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Fujiyama by Johannes V. Jensen

Translated by Elias Bredsdorff

The richest experience I ever had was at sea off Japan; I remember no real event since then. I awoke early in the morning, before sunrise, because the wind blew gently into my cabin, and because in my sleep I was so brimming over with joy that I could not remain lying there. When I looked out of the open port-hole, high in front of me was a sort of beautiful cloud—but it was not a cloud, it was Fujiyama.

That wonderful mountain towered above the whole world; it did not seem to stand on the earth, for the mountain was so far away that its foot merged into the blue thickness that made the Japanese sky. But above the sky itself the white snow-cone of the mountain broke through the atmosphere, airy and light as a cloud, so that instantly I grasped both the vast density of the globe and its weightless flight in space.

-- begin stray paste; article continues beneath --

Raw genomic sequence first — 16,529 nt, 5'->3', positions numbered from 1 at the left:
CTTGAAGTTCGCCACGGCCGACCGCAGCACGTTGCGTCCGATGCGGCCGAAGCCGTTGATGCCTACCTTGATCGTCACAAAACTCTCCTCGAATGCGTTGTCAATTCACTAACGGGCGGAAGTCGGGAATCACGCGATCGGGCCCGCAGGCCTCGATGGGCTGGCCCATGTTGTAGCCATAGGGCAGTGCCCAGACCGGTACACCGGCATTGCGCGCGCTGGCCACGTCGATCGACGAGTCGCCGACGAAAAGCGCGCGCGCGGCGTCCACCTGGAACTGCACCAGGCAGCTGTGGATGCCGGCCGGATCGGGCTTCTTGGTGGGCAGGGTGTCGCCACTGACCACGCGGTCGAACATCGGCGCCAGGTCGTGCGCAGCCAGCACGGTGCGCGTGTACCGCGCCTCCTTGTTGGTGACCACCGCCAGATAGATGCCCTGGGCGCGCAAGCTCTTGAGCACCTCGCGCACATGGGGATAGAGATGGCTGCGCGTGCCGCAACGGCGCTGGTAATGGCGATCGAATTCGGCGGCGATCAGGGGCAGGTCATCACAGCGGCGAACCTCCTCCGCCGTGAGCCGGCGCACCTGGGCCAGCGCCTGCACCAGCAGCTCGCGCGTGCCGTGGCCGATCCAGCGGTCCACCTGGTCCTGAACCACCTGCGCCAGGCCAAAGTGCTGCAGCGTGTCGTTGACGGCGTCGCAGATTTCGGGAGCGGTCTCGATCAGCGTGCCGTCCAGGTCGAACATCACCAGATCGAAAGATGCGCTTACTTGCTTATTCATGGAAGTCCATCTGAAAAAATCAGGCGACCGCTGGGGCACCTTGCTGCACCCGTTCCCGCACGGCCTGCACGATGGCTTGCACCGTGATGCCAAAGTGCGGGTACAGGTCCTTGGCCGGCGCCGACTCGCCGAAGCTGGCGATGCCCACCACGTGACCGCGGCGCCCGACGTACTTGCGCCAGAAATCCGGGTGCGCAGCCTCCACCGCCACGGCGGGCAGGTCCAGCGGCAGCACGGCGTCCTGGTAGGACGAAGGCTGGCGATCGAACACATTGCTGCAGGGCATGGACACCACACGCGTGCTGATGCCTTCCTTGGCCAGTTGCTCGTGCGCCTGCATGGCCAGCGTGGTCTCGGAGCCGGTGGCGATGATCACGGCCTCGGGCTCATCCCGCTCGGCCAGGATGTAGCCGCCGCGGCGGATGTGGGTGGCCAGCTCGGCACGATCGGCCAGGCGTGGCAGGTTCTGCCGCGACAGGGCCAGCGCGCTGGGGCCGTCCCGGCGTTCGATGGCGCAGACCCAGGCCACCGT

It was as though the earth itself confronted me in all its cosmic freshness, the young planet spinning its way out of the darkness, crowned by the aurora borealis with its beautiful sea-blue sphere and the multi-coloured soil of the continents lit by the sun.

What I felt on that occasion was the same primitive experience which one can have as a child at the first sight of anything, a straw, a drop of rain on the window-pane. Afterwards, when acquired ideas have made childhood into the lost country and created illusions of another, nobler, reality than the one we see, then a remoteness and strangeness, a sublime surprise are needed to give back the earth its freshness.

When I saw Fujiyama my last illusions of another existence than the one which IS, were shattered. I understood that the higher world towards which we aspire can only be the one which IS, but that we have never at a given moment attained to it, that we are ordinarily blind to it. No more fruitful thought than that can exist. This, fundamentally, is the only thing a man can experience.

Therefore Fujiyama is a holy mountain, the object of worship for a whole people.

Columbus! There is only one happiness which is eternal: to see again this blessed earth.

 
 
 

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